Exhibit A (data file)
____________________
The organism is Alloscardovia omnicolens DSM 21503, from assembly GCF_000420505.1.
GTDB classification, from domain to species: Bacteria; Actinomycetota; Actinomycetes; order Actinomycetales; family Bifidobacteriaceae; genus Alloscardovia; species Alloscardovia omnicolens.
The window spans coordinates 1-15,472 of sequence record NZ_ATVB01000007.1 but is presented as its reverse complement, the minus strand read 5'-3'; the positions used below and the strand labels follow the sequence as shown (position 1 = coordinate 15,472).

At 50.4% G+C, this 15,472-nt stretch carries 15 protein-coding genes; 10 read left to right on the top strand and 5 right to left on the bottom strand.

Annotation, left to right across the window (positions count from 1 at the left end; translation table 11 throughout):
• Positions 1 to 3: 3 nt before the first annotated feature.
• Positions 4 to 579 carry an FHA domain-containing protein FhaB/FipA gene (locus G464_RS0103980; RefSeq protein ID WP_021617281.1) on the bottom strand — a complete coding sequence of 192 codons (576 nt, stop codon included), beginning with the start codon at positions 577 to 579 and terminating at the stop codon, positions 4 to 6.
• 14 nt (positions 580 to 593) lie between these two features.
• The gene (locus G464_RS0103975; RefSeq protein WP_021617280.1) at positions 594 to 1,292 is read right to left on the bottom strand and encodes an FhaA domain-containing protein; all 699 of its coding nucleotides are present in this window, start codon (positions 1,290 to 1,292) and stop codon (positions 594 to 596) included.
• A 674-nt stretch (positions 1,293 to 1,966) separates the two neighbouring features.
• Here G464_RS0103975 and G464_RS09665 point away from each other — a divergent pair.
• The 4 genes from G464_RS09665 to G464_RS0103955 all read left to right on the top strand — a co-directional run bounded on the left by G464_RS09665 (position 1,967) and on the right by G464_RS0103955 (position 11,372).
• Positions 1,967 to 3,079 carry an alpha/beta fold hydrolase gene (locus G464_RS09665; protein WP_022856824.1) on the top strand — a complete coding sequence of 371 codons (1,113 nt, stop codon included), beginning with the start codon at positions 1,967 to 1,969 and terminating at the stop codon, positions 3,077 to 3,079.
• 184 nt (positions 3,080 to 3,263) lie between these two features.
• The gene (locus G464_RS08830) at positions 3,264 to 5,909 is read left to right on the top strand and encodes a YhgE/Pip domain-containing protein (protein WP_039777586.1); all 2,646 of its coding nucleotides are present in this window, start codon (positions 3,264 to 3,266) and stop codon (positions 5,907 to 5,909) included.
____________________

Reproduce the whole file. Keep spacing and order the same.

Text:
The organism is Alloscardovia omnicolens DSM 21503, from assembly GCF_000420505.1.
GTDB classification, from domain to species: Bacteria; Actinomycetota; Actinomycetes; order Actinomycetales; family Bifidobacteriaceae; genus Alloscardovia; species Alloscardovia omnicolens.
The window spans coordinates 1-15,472 of sequence record NZ_ATVB01000007.1 but is presented as its reverse complement, the minus strand read 5'-3'; the positions used below and the strand labels follow the sequence as shown (position 1 = coordinate 15,472).

At 50.4% G+C, this 15,472-nt stretch carries 15 protein-coding genes; 10 read left to right on the top strand and 5 right to left on the bottom strand.

Annotation, left to right across the window (positions count from 1 at the left end; translation table 11 throughout):
• Positions 1 to 3: 3 nt before the first annotated feature.
• Positions 4 to 579 carry an FHA domain-containing protein FhaB/FipA gene (locus G464_RS0103980; RefSeq protein ID WP_021617281.1) on the bottom strand — a complete coding sequence of 192 codons (576 nt, stop codon included), beginning with the start codon at positions 577 to 579 and terminating at the stop codon, positions 4 to 6.
• 14 nt (positions 580 to 593) lie between these two features.
• The gene (locus G464_RS0103975; RefSeq protein WP_021617280.1) at positions 594 to 1,292 is read right to left on the bottom strand and encodes an FhaA domain-containing protein; all 699 of its coding nucleotides are present in this window, start codon (positions 1,290 to 1,292) and stop codon (positions 594 to 596) included.
• A 674-nt stretch (positions 1,293 to 1,966) separates the two neighbouring features.
• Here G464_RS0103975 and G464_RS09665 point away from each other — a divergent pair.
• The 4 genes from G464_RS09665 to G464_RS0103955 all read left to right on the top strand — a co-directional run bounded on the left by G464_RS09665 (position 1,967) and on the right by G464_RS0103955 (position 11,372).
• Positions 1,967 to 3,079 carry an alpha/beta fold hydrolase gene (locus G464_RS09665; protein WP_022856824.1) on the top strand — a complete coding sequence of 371 codons (1,113 nt, stop codon included), beginning with the start codon at positions 1,967 to 1,969 and terminating at the stop codon, positions 3,077 to 3,079.
• 184 nt (positions 3,080 to 3,263) lie between these two features.
• The gene (locus G464_RS08830) at positions 3,264 to 5,909 is read left to right on the top strand and encodes a YhgE/Pip domain-containing protein (protein WP_039777586.1); all 2,646 of its coding nucleotides are present in this window, start codon (positions 3,264 to 3,266) and stop codon (positions 5,907 to 5,909) included.